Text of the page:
I believe I too many politicians not behaving beyond reproach and setting the standard of ethical behaviour for the rest of the community. The terminology now “honourable” member is laughable due to the behaviour politicians show the community. Meanwhile ADF members set the highest levels of behaviour because they represent the government and the people of this country and they are kept accountable for it, why can’t politicians follow these behaviours and values? Look at the discord during question time, Senator Hansen Young taking her daughter whale watching at tax payers expense, Sam Dastyari excepting money from entities backed by foreign nationals, Craig Thompson and his binge with a public credit card, the term Honourable member has been used with flagrant disrespect, we need to reform our political system and politicians, we have become so used to the status quo our focus needs to be centred back onto the constitution as the benchmark of the law of the land and all political leaders need to be held accountable and responsible for their actions and decisions they take and this is including the Governor General. I would dearly love to encourage my boys to have aspirations of becoming Prime Minister but at the moment that office has less respect from me than a used car salesman does.

    My apologies for getting on my soap box, but I am extremely passionate about this and I am at a loss as to what can be done, I fear not for what happens in the next 5-10 years but for the future for my kids and their children.
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  • commented 2017-07-12 20:02:47 +0930
    Cory, more and more I’m feeling like you’re the only person able to raise a team that will drain the swamp. It feels like you are the only person who is actually listening to grass roots. I hope that you can very carefully put together an excellent team and win control of parliament.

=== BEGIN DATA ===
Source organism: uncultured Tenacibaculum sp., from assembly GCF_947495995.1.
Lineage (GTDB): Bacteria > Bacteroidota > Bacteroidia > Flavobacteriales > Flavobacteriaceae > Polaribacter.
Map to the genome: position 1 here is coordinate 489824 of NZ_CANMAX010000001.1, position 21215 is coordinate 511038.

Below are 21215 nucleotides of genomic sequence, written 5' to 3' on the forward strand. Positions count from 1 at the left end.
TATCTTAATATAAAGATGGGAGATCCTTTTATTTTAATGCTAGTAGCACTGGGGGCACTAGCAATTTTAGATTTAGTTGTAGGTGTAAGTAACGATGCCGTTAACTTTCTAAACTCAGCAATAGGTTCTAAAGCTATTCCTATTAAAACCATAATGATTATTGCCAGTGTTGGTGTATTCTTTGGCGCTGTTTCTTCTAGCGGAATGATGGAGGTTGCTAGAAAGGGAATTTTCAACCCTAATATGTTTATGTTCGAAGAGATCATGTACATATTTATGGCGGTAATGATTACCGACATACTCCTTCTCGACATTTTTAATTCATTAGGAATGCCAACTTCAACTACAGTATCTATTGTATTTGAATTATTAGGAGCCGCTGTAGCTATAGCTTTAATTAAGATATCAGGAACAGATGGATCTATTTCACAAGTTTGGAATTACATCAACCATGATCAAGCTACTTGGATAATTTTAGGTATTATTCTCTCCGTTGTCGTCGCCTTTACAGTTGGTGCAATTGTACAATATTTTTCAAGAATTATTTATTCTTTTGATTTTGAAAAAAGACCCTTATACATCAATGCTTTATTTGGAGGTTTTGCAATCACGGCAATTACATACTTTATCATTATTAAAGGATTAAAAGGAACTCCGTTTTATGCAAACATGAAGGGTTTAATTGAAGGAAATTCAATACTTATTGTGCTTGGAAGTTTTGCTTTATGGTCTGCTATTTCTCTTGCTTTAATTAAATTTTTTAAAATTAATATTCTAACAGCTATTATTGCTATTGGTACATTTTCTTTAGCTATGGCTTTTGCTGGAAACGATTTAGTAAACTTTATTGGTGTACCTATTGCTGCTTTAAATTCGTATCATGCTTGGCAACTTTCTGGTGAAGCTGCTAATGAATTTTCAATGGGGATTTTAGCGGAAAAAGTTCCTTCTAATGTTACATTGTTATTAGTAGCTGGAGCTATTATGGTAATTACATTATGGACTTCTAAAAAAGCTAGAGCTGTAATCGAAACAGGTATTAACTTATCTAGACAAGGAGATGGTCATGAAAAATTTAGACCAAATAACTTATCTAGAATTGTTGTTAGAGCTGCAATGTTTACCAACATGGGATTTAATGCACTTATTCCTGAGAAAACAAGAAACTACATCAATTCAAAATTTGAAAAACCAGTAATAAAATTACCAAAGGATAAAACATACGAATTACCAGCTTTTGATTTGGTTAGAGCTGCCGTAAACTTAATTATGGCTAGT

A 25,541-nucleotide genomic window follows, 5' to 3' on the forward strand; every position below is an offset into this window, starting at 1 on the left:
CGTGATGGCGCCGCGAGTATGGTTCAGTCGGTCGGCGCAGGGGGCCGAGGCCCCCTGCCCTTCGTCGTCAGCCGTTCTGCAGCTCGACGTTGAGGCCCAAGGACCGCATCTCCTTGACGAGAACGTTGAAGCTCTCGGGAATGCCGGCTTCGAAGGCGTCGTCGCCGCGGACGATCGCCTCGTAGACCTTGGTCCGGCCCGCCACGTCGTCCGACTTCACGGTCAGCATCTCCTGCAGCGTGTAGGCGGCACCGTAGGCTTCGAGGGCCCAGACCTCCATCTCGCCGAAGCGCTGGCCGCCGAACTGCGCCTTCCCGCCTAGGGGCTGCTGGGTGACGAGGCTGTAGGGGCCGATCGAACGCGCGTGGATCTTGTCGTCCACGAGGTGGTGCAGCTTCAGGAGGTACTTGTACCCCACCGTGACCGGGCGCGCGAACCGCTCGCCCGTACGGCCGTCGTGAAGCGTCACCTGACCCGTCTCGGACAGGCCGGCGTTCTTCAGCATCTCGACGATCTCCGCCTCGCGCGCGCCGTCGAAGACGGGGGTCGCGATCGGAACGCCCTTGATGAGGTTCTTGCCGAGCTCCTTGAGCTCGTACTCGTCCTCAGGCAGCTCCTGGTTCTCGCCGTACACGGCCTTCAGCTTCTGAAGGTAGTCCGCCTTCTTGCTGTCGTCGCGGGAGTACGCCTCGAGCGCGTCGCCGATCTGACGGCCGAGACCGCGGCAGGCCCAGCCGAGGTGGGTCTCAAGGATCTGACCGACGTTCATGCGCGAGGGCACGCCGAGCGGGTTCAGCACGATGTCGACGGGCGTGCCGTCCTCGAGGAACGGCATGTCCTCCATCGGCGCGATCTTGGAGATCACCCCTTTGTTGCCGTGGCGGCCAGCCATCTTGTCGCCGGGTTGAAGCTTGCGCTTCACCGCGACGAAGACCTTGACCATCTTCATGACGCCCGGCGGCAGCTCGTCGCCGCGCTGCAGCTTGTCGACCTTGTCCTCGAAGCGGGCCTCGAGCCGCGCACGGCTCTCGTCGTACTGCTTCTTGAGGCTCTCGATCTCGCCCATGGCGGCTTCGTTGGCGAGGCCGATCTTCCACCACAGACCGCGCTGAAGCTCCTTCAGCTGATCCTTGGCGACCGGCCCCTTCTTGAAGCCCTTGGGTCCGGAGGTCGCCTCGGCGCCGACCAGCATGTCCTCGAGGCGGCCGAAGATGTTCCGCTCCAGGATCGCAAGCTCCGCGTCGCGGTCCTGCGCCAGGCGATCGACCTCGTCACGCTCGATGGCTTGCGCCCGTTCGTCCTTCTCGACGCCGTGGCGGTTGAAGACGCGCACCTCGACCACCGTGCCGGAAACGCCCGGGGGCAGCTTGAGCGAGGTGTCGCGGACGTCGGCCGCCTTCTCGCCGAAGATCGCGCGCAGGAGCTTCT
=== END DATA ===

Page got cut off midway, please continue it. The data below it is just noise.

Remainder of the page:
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  • commented 2017-07-12 16:27:12 +0930
    Thank you Cory, for showing an insight into your character this week. I read somewhere recently that we need to be brave to achieve our goals; but if we can’t be brave, then be determined and we’ll arrive at the same place. This helps me as someone who lacks bravery as a character trait. However, Cory, I think you might be both brave and determined and I pray that you fulfill your purpose.
  • commented 2017-07-12 16:18:59 +0930
    How true and how sad. But we, the electorate, should be holding the feet of all political aspirants to the fire, by asking them, publicly, these questions.
    Thank you Cory for being a beacon of hope in a very dark and bleak landscape. You and Tony Abbott are the only 2 prepared to show the emperor has no clothes.
    And please, please can we have the promised marriage plebiscite, clearly, simply and unambiguously worded, which the politicians themselves promised us.